Thank heavens for alliteration, I say. In today’s crowded, tweeting, 24-hour news world, we don’t have to say “the leak of eleven million documents from the offices of law firm Mossack Fonseca”, but instead can save valuable milliseconds by referring to “the Panama Papers”. It’s the same with other financial snafus: not “the collapse of a centuries-old institution through the lack of oversight of a youthful employee in a distant yet seemingly profitable office”, but “Barings Bank”. And not “the dangers of allowing a small coterie of arrogant individuals to use a sporting association as their own personal piggy-bank while covering up for each other”, but “FIFA”.
This last is the story that just keeps on giving, isn’t it? It has even considerately linked up with the Panama Papers for us, with the revelation that the leak had turned up a contract for a television rights deal that the new – supposedly unblemished – head of FIFA, Gianni Infantino, co-signed in 2006, when he was general secretary of UEFA, with two businessmen who have since been accused by the FBI of bribery. Oh what a tangled web, etc. But FIFA was on my mind already, even pre-Panama, thanks to an “infographic” published by Sports Management Degree Hub, which seeks to provide information to students hoping to study in this field (boom boom). And it’s a cracker, this infographic entitled “World Cup of Fraud” – ideal for a bit of staff training on fraud, money laundering, corruption or any one of a raft of financial crimes. Because nowadays, if you say FIFA, people do not think of football or sporting glory or nations brought together by sporting endeavour: they think of grubby financial crime. There’s nothing for it: they’ll have to rename it. And Panama might like to give that some consideration too.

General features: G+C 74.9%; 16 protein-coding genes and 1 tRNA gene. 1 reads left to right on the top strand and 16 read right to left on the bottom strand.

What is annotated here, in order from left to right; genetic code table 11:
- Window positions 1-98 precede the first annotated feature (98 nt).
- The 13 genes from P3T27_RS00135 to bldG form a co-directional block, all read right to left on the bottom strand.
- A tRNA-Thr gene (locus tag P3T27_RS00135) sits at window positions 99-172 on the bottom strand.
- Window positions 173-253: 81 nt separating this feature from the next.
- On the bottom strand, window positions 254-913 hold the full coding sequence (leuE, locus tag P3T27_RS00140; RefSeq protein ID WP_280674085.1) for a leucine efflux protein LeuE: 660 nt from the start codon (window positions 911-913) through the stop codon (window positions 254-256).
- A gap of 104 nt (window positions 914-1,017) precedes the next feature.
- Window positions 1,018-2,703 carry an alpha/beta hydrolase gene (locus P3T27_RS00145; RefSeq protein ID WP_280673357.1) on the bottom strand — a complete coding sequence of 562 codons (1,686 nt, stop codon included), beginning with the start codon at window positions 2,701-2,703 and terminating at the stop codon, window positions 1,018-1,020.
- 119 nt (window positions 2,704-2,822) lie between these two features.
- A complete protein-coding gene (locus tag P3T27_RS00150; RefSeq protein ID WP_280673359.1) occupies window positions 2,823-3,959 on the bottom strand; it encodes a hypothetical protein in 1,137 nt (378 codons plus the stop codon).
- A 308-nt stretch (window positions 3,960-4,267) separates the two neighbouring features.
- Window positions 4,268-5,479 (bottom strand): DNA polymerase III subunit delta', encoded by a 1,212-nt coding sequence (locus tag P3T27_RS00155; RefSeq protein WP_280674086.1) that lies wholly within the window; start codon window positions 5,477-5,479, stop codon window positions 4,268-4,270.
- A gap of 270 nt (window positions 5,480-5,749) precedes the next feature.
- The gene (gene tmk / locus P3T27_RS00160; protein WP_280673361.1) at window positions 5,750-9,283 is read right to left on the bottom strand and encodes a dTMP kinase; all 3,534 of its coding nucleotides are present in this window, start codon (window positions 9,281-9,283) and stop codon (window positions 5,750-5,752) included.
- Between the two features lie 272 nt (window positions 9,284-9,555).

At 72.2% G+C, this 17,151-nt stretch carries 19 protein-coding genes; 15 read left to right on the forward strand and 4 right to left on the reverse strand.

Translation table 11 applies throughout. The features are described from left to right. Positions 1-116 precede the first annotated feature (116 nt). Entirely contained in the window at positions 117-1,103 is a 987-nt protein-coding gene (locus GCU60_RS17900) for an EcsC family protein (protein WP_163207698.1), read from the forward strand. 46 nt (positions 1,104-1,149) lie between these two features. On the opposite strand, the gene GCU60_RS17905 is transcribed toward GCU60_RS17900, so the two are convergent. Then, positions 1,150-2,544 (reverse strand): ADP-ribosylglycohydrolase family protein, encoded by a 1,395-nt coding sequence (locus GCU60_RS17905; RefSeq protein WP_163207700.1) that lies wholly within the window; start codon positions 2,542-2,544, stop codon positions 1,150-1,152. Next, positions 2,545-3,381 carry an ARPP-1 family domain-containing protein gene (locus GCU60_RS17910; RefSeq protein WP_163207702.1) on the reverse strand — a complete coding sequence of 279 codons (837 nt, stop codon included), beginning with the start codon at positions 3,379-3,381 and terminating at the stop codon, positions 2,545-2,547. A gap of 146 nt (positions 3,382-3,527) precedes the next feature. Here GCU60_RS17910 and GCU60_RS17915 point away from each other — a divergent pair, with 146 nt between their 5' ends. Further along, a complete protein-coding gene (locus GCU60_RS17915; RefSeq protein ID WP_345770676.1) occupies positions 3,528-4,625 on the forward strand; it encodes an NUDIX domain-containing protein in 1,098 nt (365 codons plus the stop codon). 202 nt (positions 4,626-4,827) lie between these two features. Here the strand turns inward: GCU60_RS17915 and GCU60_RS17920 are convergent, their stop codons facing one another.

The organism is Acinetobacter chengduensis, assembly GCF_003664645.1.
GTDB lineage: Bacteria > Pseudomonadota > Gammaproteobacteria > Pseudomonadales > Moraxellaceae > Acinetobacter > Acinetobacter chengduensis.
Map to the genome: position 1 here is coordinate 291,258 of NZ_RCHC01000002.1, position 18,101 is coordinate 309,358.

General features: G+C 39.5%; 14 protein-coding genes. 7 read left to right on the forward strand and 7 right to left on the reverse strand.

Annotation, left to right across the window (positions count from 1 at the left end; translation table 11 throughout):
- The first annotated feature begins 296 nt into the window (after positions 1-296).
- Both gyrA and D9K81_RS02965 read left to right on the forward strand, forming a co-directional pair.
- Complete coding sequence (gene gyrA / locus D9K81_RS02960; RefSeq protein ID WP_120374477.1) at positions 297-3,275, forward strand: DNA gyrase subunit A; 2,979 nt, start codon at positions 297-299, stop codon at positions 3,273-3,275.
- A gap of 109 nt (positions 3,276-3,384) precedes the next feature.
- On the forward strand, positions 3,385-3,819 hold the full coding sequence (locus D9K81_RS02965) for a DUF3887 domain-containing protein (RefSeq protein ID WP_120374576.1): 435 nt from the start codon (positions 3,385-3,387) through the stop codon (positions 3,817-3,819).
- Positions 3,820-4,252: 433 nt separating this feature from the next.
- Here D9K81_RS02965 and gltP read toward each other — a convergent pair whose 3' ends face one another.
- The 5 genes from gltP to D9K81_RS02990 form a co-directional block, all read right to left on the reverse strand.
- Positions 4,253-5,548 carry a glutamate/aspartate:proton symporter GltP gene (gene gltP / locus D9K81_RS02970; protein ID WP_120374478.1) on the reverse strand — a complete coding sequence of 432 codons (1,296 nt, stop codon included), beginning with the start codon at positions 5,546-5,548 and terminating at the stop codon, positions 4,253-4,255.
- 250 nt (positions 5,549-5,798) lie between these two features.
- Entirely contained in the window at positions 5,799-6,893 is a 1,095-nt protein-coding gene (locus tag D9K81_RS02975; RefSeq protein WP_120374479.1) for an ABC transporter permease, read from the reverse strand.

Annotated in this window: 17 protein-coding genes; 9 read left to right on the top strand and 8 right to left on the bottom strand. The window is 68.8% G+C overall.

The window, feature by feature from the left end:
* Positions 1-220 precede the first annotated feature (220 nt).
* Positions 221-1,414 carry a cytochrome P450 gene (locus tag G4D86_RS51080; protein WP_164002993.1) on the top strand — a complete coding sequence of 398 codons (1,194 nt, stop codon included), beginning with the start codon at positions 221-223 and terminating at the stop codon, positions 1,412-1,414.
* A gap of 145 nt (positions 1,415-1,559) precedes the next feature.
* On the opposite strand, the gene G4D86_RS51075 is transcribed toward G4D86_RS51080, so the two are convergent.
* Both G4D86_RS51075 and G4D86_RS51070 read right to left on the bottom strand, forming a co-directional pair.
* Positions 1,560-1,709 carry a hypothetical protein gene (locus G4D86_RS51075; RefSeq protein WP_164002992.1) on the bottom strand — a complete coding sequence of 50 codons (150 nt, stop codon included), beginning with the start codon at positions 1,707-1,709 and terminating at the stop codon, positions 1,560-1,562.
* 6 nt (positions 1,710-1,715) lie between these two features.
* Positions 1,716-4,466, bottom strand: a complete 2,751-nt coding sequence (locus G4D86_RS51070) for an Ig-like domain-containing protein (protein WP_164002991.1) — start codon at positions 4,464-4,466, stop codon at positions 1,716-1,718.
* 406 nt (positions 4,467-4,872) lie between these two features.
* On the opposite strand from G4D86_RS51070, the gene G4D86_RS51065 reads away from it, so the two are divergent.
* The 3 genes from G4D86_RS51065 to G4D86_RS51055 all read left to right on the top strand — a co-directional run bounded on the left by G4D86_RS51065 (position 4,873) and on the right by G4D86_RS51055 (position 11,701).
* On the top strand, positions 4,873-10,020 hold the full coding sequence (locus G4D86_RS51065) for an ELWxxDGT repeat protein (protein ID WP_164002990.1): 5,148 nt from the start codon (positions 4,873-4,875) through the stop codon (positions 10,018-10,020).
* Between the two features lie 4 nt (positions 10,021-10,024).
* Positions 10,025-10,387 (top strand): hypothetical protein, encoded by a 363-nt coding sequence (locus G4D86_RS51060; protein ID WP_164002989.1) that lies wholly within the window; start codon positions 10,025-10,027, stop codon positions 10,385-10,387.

[I was looking at Panama’s Wikipedia page, trying – unsuccessfully – to find a witty alternative name to suggest, when I spotted that the country’s motto is Pro mundi beneficio – for the benefit of the world. Make of that what you will.]